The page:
Endocrine System Disorders
These include various glandular (pituitary, thyroid, adrenal, pancreatic, etc.) disorders, including diabetes, that result of overproduction or underproduction of hormones and can produce serious structural or functional changes in the body.
Generally speaking, the existence of an endocrine disorder alone will not support a finding of disability. Disability is predicated on the complications resulting from the disorder. For example, someone with severe or advanced diabetes can experience life-threatening episodes of diabetic ketoacidosis, or debilitating peripheral neuropathy, retinopathy or peripheral vascular disease that can lead to amputations, blindness and other catastrophic complications. Normally, it is not the diabetes per se that imposes disability, but rather the effect its complications have on the person’s body and functioning.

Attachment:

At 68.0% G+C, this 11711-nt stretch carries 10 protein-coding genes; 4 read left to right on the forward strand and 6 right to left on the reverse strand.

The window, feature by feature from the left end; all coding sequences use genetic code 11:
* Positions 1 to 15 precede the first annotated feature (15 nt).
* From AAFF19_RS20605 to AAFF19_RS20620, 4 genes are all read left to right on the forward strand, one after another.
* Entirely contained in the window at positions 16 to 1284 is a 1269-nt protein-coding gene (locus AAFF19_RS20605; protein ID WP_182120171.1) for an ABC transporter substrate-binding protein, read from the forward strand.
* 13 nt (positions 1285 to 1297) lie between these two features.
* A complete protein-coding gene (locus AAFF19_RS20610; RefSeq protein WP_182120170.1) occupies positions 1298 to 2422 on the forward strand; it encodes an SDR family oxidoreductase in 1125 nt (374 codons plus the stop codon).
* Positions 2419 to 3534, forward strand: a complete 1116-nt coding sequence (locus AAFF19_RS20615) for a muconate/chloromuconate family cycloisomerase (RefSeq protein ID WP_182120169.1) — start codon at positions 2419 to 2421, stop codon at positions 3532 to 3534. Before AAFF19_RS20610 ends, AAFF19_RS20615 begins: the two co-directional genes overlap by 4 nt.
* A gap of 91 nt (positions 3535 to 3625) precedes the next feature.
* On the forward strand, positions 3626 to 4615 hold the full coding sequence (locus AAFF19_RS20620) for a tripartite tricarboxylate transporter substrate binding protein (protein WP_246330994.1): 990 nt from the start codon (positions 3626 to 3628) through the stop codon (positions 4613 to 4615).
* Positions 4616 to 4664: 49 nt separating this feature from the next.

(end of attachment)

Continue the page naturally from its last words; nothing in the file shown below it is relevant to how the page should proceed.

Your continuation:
Advances in medical science have led to earlier detection and better control of these disorders. Most endocrine disorders are now reasonably well controlled when prescribed treatment measures are followed. However, this is not always the case. Some disorders can’t be controlled. Additionally, some people whose endocrine systems are dysfunctional can have difficulty functioning due to fatigue, weight loss or gain, changes in mental status and other secondary symptoms even when they haven’t experienced catastrophic complications. In the case of professionals and other highly skilled individuals, these subtle complications can have a profound effect on the ability to work.
Lawyers representing individuals with endocrine disorders must be familiar with how they affect overall functioning; and they must be prepared to present carefully developed, persuasive and individualized medical assessments demonstrating inability to work.